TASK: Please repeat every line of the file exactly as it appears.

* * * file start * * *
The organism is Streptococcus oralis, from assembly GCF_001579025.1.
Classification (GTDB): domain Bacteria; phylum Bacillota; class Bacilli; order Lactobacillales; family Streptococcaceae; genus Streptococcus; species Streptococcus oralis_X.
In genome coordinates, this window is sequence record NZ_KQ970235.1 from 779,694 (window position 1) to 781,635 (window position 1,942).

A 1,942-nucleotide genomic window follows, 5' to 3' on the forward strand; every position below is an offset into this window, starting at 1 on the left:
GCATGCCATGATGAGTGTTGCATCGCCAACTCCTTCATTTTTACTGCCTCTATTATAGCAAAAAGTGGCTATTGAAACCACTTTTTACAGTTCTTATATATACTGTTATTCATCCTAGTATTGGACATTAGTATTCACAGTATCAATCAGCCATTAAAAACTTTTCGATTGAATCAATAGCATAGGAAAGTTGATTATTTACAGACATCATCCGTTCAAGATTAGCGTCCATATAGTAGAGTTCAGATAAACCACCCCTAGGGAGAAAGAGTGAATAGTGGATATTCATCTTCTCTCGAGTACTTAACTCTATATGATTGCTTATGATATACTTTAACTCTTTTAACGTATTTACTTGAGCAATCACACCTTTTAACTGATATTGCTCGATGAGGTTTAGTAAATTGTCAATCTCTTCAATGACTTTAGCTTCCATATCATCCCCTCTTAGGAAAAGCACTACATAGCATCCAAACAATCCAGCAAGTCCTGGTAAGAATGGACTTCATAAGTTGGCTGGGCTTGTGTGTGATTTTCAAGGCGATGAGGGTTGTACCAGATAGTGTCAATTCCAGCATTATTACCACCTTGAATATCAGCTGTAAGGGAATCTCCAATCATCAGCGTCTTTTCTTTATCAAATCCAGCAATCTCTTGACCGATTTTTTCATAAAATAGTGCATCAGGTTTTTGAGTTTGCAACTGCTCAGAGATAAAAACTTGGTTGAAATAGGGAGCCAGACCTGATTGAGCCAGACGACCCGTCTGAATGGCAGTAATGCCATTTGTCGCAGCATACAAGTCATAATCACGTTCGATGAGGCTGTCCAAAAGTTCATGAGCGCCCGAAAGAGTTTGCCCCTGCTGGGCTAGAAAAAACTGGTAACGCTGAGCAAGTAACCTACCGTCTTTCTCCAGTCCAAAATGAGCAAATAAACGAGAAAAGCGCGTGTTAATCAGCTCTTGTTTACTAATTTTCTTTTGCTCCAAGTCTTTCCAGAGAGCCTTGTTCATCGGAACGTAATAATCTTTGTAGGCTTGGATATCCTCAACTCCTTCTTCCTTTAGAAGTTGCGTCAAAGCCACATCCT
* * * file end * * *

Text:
The organism is Streptococcus oralis, from assembly GCF_001579025.1.
Classification (GTDB): domain Bacteria; phylum Bacillota; class Bacilli; order Lactobacillales; family Streptococcaceae; genus Streptococcus; species Streptococcus oralis_X.
In genome coordinates, this window is sequence record NZ_KQ970235.1 from 779,694 (window position 1) to 781,635 (window position 1,942).

A 1,942-nucleotide genomic window follows, 5' to 3' on the forward strand; every position below is an offset into this window, starting at 1 on the left:
GCATGCCATGATGAGTGTTGCATCGCCAACTCCTTCATTTTTACTGCCTCTATTATAGCAAAAAGTGGCTATTGAAACCACTTTTTACAGTTCTTATATATACTGTTATTCATCCTAGTATTGGACATTAGTATTCACAGTATCAATCAGCCATTAAAAACTTTTCGATTGAATCAATAGCATAGGAAAGTTGATTATTTACAGACATCATCCGTTCAAGATTAGCGTCCATATAGTAGAGTTCAGATAAACCACCCCTAGGGAGAAAGAGTGAATAGTGGATATTCATCTTCTCTCGAGTACTTAACTCTATATGATTGCTTATGATATACTTTAACTCTTTTAACGTATTTACTTGAGCAATCACACCTTTTAACTGATATTGCTCGATGAGGTTTAGTAAATTGTCAATCTCTTCAATGACTTTAGCTTCCATATCATCCCCTCTTAGGAAAAGCACTACATAGCATCCAAACAATCCAGCAAGTCCTGGTAAGAATGGACTTCATAAGTTGGCTGGGCTTGTGTGTGATTTTCAAGGCGATGAGGGTTGTACCAGATAGTGTCAATTCCAGCATTATTACCACCTTGAATATCAGCTGTAAGGGAATCTCCAATCATCAGCGTCTTTTCTTTATCAAATCCAGCAATCTCTTGACCGATTTTTTCATAAAATAGTGCATCAGGTTTTTGAGTTTGCAACTGCTCAGAGATAAAAACTTGGTTGAAATAGGGAGCCAGACCTGATTGAGCCAGACGACCCGTCTGAATGGCAGTAATGCCATTTGTCGCAGCATACAAGTCATAATCACGTTCGATGAGGCTGTCCAAAAGTTCATGAGCGCCCGAAAGAGTTTGCCCCTGCTGGGCTAGAAAAAACTGGTAACGCTGAGCAAGTAACCTACCGTCTTTCTCCAGTCCAAAATGAGCAAATAAACGAGAAAAGCGCGTGTTAATCAGCTCTTGTTTACTAATTTTCTTTTGCTCCAAGTCTTTCCAGAGAGCCTTGTTCATCGGAACGTAATAATCTTTGTAGGCTTGGATATCCTCAACTCCTTCTTCCTTTAGAAGTTGCGTCAAAGCCACATCCT